• Thursday, April 25, 2024
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Low carbon investment to hit $620 billion in 2023- Rystad Energy

Ten steps to foster global energy transition- Rystad Energy

Investments in the geothermal, carbon capture, utilization and storage (CCUS), hydrogen, hydropower, offshore and onshore wind, nuclear and solar industries are set to hit $620 billion in 2023, up from about $560 billion last year, according to Rystad Energy.

According to the energy research firm, low-carbon investments will rise by $60 billion in 2023 as inflation weakens; hydrogen and CCUS spending to surge.

“Spending on low-carbon projects will increase by $60 billion this year, 10 percent higher than 2022, led by wind developments but helped by a significant rise in funding for hydrogen and carbon capture, utilization and storage (CCUS) infrastructure,” Rystad Energy research shows.

“The growth in total spending is a slowdown from recent years – which averaged 20 percent annual increases – as cost-conscious developers tighten their purse strings after two years of soaring prices.”

Rystad Energy also said investments in green sectors surged 21 percent in 2022 to overtake related oil and gas spending for the first time, but inflation-spooked developers seem set to rein in spending growth this year.

“However, as inflationary pressure weakens, we expect spending to rebound. Service segments included in our calculations include project equipment and materials, engineering and construction, wells, operations and maintenance, and logistics and vessels,” the report noted.

“Solar and onshore wind will contribute the most by a sizable margin. Spending on solar investments will total $250 billion this year, rising only 6 percent over 2022,” Rystad Energy said.

“However, thanks to the falling cost of polysilicon, the primary cost driver of solar PV cells, capacity growth will be more substantial than dollar investments suggest. Despite a relatively insignificant rise in investment value, installed capacity is expected to swell by roughly 25 percent to 1,250 gigawatts (GW).”

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Rystad also said spending growth will vary widely across industries. Hydrogen and CCUS are expected to see the most significant annual increase, growing 149 percent and 136 percent, respectively. Total hydrogen spending will approach $7.8 billion in 2023, while CCUS investments will total about $7.4 billion.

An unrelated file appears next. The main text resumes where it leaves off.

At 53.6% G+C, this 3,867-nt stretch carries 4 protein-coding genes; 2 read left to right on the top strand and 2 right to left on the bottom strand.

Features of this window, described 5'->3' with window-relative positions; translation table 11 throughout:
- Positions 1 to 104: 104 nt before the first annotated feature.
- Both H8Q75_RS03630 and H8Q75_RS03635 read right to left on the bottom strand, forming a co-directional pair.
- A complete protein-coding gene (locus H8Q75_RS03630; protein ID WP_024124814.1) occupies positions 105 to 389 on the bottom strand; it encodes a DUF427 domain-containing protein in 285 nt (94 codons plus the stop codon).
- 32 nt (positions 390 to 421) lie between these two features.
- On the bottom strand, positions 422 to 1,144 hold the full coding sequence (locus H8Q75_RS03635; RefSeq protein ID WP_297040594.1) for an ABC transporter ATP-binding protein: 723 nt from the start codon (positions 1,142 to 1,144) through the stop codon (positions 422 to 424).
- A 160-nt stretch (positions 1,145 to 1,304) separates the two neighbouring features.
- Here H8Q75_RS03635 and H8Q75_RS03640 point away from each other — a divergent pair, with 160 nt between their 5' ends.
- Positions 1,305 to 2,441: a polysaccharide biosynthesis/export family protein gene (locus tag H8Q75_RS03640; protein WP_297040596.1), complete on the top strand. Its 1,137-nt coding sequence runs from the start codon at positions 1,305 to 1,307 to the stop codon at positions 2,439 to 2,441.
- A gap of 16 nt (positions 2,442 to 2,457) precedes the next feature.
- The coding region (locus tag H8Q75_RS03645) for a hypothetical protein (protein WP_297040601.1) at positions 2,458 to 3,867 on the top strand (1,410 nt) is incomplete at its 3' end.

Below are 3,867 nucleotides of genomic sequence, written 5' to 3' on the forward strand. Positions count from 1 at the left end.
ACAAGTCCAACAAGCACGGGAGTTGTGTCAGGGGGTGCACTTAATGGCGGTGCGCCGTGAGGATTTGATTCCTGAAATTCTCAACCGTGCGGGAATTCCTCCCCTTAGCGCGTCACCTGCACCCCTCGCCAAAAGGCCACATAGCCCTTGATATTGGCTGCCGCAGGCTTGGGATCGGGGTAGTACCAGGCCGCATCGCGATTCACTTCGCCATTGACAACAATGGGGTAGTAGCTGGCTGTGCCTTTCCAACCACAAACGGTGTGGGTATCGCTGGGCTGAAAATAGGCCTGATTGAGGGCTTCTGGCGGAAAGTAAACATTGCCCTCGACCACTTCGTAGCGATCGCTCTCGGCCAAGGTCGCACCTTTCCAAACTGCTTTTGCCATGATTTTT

In contrast, the hydropower market is expected to shrink over 2022, while nuclear investments are forecast to stay relatively flat. Onshore wind investments are projected to increase by 12 percent to about $230 billion, while offshore wind spending is expected to jump 20 percent to $48 billion.

The energy research firm added that expenditure in geothermal is expected to jump significantly – about 45 percent– albeit from a relatively low starting position.

“The weaker-than-expected growth is not a reason to panic for those in the low-carbon sector. Rampant inflation typically triggers fiscal restraint across industries, and spending will likely bounce back in the coming years,” said Audun Martinsen, head of supply chain research, Rystad Energy.

“The outlook for hydrogen and CCUS is especially rosy as technology advances, and the large-scale feasibility of these solutions improves.”

According to Rystad, low-carbon investments are more short-cycled than the fossil fuel industries and are, therefore, more sensitive to inflationary pressures. Project plans, permitting activity and awards from companies and governments indicate this year’s expected investment growth.

Based on likely activity, investments for each project were calculated based on specific characteristics and where we forecast unit prices across 2023, Rystad Energy said.

Looking at the individual segment types, operations and maintenance companies will achieve the most growth this year by 16 percent, the energy research firm said.

“These companies are more exposed to the overall installed operational capacity, which will grow this year at a similar pace to 2022, with last year’s additions entering their first full year of operations,” it said.

The firm also said that logistics and vessel companies, heavily weighted towards offshore projects and marine trade, are estimated to take in 15 percent more this year.